Home » Context »Environment »Stress/Cortisol » Currently Reading:

Can we live a Hunter Gatherer Life today? Part 1 – yes – Here is mine as a model

September 1, 2011 Context, Environment, Stress/Cortisol 6 Comments

What is the modern version of this – our Hunter Gatherer past – our ideal Work/Life social setting?

For we know that how we work today is  a major driver of stress and poor relationships. Can we live and work as they did?

This short series will explore how we can do this now. Let me start with some features of my life and we can then see if I am really a hunter gatherer. Then in Post 2 we can look out and see how new organizations are emerging that will give people like me and maybe you much more power than when we are just on our own – outside the mainstream. Then in the 3rd and last post, we can look ahead and see what we can do to give this movement of empowering the very small even more power.

So I am what is now known as a Free Lancer. I have worked for myself since 1994. I used to be a very corporate person before that and had never worked for myself then.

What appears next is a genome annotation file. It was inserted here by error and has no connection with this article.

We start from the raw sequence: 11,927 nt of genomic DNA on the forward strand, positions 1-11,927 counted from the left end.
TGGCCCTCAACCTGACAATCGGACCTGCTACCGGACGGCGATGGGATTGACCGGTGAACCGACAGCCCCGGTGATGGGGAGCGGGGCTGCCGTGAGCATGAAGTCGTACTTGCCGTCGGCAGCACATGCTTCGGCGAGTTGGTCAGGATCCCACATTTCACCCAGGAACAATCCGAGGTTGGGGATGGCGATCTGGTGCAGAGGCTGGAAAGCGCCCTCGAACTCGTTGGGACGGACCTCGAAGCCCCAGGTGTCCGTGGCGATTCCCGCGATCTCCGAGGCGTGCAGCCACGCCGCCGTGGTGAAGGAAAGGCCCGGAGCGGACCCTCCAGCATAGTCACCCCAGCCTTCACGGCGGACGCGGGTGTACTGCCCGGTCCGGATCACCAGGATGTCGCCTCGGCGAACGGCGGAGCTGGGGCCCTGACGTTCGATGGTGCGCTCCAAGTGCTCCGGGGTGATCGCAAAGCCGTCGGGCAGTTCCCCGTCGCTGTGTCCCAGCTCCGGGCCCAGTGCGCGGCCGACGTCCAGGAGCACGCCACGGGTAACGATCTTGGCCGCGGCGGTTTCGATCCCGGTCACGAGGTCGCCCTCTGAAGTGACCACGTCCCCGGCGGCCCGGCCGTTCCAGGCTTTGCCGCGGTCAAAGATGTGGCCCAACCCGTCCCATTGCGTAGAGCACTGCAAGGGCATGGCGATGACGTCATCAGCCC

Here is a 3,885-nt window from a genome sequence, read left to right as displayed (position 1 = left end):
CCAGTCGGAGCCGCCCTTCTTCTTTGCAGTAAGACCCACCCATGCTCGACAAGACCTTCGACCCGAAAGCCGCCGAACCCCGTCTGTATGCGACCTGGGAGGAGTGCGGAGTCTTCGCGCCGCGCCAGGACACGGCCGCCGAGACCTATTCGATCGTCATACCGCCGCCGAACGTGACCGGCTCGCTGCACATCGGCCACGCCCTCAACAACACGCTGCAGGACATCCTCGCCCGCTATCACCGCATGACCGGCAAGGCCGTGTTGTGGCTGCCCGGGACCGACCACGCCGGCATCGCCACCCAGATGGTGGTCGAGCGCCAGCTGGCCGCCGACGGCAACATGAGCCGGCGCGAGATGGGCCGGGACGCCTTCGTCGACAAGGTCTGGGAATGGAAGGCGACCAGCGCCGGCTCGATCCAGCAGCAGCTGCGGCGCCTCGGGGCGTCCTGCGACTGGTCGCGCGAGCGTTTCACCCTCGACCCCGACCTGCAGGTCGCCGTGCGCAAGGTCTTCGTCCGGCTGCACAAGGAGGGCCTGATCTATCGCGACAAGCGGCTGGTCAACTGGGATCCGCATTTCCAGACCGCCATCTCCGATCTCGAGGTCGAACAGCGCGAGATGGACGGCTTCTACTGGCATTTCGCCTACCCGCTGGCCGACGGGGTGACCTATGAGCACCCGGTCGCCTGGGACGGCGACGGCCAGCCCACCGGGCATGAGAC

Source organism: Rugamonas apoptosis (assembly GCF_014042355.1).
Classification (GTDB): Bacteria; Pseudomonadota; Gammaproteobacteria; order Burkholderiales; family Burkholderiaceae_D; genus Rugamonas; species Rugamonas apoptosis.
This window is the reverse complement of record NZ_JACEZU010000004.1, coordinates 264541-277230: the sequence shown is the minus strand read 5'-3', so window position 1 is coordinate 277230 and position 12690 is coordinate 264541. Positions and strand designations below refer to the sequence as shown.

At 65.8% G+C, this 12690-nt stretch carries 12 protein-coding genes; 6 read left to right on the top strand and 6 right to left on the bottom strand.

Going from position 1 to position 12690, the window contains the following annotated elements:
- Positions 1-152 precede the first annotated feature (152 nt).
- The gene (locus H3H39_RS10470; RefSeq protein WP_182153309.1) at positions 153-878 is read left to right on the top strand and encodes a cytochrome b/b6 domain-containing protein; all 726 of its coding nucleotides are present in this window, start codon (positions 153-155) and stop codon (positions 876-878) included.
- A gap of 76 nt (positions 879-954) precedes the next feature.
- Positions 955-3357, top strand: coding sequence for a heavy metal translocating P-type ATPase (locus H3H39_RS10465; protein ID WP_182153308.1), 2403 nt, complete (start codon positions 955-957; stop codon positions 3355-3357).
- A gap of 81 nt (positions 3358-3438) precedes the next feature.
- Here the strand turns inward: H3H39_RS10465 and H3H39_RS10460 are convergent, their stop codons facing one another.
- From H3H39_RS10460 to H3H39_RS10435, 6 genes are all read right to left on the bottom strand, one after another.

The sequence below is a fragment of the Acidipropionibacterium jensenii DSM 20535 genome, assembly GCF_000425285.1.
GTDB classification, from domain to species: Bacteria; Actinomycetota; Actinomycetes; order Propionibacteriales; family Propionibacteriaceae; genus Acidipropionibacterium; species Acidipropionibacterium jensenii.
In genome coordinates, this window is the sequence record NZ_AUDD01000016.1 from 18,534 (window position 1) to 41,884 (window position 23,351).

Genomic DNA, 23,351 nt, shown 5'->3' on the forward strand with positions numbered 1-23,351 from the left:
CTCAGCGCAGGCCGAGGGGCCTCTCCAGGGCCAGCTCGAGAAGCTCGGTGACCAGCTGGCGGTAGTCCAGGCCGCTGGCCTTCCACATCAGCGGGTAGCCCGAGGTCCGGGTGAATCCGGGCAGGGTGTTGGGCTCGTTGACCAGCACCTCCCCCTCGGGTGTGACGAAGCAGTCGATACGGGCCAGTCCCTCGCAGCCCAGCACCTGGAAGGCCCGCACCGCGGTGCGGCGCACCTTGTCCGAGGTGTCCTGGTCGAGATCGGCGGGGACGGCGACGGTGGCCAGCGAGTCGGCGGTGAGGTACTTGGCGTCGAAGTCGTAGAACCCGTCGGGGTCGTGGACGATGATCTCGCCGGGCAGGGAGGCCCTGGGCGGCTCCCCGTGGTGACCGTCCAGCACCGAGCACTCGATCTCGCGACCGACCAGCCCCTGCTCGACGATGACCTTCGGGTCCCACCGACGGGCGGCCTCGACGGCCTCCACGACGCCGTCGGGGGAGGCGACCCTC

Then it was odd to not go back to getting a job – but I wanted freedom more. I am not alone look at what is happening:

In 1980 most of us – about 80% had jobs. But now only 60% do. 40% do not. Something is happening. The age of the Job is surely dying and a new age of the Freelancer is re-emerging. The trick I think is to stop worry about the job and to find your place in this very old way of living.

This is my Freelance – Hunter Gatherer Life today – how does it compare to a job? How does it compare to the classic HG life?

Time – I have huge control over my time. Only in dire circumstances do I not control my calendar. I get up when I want to and my commute is to the room next door. Now I work a lot and long hours but all on my terms. I get paid to deliver outcomes. I have deadlines but how I get there is up to me. So I can mow the lawn when I want. I can go shopping. I can take days off and go and see my kids. Because I don’t have a commute, because I don’t go to all those meetings, I have so much more time than those with jobs. I have to slow down to keep pace with conventional clients. Sometimes I am pressed, but those times are rare. We all have a crisis now and then. But the pace of my life is leisurely – as it was with Hunter Gatherers. Above all I have time for others. Time for my wife and family and time for a network of friends. Not “networking” but hanging time. Being with them. I have time also for me and for reflection. I have time to absorb and wrestle with ideas. I have time to do manual things such as stack wood, mow for hours etc that keeps me grounded and active. I sleep well as I rarely have to get up. Now I am up at dawn but that is my own internal clock and not the alarm.